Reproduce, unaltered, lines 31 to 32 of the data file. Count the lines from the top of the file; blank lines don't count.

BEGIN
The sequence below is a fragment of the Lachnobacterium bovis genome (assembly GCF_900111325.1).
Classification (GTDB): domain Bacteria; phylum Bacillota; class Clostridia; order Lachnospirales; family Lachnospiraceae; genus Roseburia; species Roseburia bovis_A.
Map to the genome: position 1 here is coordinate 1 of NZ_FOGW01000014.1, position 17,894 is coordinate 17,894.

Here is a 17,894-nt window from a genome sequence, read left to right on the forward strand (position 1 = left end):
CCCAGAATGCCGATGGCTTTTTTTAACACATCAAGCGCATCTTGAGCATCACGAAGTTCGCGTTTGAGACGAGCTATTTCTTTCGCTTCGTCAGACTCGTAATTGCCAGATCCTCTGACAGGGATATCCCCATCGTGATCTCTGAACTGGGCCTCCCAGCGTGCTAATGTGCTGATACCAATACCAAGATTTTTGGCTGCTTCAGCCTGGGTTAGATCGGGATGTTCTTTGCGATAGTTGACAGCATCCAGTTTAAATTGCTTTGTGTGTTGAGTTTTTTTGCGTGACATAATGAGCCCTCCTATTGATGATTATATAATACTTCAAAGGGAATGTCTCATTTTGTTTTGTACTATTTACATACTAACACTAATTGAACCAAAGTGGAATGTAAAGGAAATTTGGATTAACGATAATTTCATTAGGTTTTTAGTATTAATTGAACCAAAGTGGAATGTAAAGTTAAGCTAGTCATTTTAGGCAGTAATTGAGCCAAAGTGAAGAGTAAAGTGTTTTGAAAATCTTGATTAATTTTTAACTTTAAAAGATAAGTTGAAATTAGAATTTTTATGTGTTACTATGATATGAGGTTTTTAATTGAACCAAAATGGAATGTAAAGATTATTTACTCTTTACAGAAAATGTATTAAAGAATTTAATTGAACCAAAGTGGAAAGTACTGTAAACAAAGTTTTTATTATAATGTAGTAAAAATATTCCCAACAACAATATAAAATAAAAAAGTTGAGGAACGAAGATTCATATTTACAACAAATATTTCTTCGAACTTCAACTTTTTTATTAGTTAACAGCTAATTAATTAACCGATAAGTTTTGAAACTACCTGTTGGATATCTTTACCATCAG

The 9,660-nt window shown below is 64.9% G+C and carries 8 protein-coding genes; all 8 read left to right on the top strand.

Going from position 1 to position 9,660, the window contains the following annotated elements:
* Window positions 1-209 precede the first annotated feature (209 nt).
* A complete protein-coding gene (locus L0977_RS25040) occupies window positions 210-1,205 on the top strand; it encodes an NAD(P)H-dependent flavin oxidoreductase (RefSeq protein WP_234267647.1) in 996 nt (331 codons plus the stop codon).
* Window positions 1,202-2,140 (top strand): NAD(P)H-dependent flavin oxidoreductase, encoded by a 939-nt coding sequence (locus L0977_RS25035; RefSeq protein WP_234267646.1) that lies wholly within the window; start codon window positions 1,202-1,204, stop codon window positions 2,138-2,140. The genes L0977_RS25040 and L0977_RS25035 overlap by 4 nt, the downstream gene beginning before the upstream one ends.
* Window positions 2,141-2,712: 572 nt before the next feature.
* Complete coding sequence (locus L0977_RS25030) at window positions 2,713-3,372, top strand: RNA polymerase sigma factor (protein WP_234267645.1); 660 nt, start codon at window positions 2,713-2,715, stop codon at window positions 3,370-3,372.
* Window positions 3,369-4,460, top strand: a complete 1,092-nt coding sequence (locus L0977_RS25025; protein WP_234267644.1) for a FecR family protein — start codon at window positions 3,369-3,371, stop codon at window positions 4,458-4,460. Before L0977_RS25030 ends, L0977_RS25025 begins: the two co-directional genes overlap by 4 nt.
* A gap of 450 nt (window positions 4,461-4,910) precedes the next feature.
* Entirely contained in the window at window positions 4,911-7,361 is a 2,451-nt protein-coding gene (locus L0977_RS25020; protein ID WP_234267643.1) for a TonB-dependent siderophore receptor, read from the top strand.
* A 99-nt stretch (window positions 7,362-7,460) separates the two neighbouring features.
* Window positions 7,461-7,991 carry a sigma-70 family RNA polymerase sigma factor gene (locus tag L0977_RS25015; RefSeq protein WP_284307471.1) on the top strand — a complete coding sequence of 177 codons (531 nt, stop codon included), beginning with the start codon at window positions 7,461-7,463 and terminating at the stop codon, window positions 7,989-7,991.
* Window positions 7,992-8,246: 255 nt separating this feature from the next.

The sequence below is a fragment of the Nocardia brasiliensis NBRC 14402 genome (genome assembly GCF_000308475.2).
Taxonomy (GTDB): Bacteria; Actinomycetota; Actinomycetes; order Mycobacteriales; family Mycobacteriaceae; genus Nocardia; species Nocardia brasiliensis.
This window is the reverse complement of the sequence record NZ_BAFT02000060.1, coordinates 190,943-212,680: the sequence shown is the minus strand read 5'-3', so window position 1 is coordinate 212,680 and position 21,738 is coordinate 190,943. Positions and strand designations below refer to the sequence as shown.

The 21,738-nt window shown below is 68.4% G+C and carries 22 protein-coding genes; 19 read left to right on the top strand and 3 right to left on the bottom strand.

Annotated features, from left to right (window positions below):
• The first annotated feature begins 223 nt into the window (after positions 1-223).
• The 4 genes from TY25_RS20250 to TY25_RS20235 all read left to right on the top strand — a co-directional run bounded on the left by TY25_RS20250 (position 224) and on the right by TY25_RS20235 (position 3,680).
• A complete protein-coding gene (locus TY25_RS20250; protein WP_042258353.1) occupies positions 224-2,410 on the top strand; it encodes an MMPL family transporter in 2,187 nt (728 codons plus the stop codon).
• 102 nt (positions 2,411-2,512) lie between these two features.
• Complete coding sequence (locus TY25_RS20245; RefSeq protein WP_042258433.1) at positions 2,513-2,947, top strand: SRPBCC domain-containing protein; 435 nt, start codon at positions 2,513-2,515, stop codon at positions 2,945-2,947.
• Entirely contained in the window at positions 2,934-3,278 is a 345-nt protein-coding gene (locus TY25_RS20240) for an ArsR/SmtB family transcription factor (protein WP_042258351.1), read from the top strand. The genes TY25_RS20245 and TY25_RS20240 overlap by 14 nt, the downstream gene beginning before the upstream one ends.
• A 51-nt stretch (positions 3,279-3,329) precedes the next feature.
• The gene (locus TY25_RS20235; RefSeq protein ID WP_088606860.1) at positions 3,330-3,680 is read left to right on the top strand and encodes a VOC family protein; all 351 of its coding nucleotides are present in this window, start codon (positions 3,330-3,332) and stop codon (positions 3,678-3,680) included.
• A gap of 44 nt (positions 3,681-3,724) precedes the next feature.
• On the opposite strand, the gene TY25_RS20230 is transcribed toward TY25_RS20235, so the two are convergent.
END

• The gene (locus TY25_RS20235; RefSeq protein ID WP_088606860.1) at positions 3,330-3,680 is read left to right on the top strand and encodes a VOC family protein; all 351 of its coding nucleotides are present in this window, start codon (positions 3,330-3,332) and stop codon (positions 3,678-3,680) included.
• A gap of 44 nt (positions 3,681-3,724) precedes the next feature.